Head of Pre-Military Academy That Lost Ten Students Resigns

Military helicopters search for missing teens swept away in the flooding of Tzafit Stream near the Dead Sea in Southern Israel, last week. (Maor Kinsbursky/Flash90)

Yuval Kahan, the principal of the B’nai Zion pre-military academy, resigned from his post Wednesday afternoon. The beleaguered head of the academy that lost ten students on an outing in Israel’s Negev last week said that he was resigning because he felt he had lost the trust of parents and students, and “the job of principal is one that requires the full faith and trust of students, their families, and everyone else touched by this institution.”

Kahan, who was arrested last week after ten students were killed when the bus they were on was inundated in a flash flood in Nachal Tzafit, was released to house arrest several days ago. That was “a terrible tragedy, an unthinkable event for the Academy. I am torn and broken as a result of this tragedy. I will never be able to find the words to express my sorrow.”

Danny Zamir, head of the umbrella group of pre-military academies, responded to the announcement by saying that the decision was appropriate. “We have no doubt that Yuval is suffering terribly in the wake of the tragedy. We will continue to offer assistance to the families of the victims and assist students and staff of the B’nai Zion Academy at this difficult time.”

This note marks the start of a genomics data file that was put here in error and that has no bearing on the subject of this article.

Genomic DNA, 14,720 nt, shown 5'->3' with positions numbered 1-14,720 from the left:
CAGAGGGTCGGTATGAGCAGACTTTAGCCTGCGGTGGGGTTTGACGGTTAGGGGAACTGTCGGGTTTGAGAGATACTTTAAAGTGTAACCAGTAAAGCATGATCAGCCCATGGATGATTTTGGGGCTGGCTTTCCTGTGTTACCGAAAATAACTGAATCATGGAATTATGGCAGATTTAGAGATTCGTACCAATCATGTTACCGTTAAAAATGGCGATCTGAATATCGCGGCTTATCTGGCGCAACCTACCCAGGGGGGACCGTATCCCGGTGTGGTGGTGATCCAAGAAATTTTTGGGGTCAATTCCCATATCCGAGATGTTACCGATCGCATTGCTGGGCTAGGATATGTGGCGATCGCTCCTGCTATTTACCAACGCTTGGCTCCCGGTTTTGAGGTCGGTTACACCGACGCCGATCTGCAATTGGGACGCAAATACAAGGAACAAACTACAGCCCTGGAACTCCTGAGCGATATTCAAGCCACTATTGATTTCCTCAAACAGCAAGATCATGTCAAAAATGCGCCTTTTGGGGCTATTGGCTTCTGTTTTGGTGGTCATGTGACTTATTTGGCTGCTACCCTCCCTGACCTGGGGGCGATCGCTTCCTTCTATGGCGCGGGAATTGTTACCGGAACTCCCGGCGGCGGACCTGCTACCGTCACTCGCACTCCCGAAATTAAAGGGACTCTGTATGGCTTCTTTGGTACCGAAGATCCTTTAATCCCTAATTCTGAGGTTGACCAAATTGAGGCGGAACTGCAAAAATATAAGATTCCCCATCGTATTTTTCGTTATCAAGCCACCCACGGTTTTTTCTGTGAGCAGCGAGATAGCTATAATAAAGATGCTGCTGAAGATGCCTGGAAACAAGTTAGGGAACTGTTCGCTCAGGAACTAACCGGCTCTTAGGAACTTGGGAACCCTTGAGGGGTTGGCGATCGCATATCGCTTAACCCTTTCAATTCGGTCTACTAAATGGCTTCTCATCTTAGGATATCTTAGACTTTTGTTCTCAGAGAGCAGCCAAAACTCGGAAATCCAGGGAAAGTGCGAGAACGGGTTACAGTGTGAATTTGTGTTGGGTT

The ten teens were on an outing organized by the school when their bus was overtaken by flash floodwaters near Nachal Tzafit, a riverbed in the Aravah located east of the Dead Sea. Investigators said that the teens ran off the bus when the floodwaters hit it, with many of them able to climb to higher ground in order to avoid the water – while the others who were unable to do so were swept away.

Details of the police investigation of the incident emerged on Tuesday, with sources saying that Kahan and a second suspect in the case – head of staff Aviv Berdichev – providing conflicting versions of who decided that the outing, in extremely rough weather, was appropriate. The Negev was inundated with rain, and the danger of flash floods was high – but according to Berdichev, Kahan was determined to go through with the trip. Kahan, on the other hand, accused Berdichev of hiding from him key information, such as an e-mail from the Meteortek weather forecasting service specifically warning against an outing to the area.

Earlier this week, Israeli media outlets quoting police sources said that the school had decided to cancel the trip three days before it took place, due to the rough weather the country was experiencing. It was decided, however, to go ahead with the trip anyway. Police, the sources said, are holding both Kahan and Berdichev responsible for that decision.

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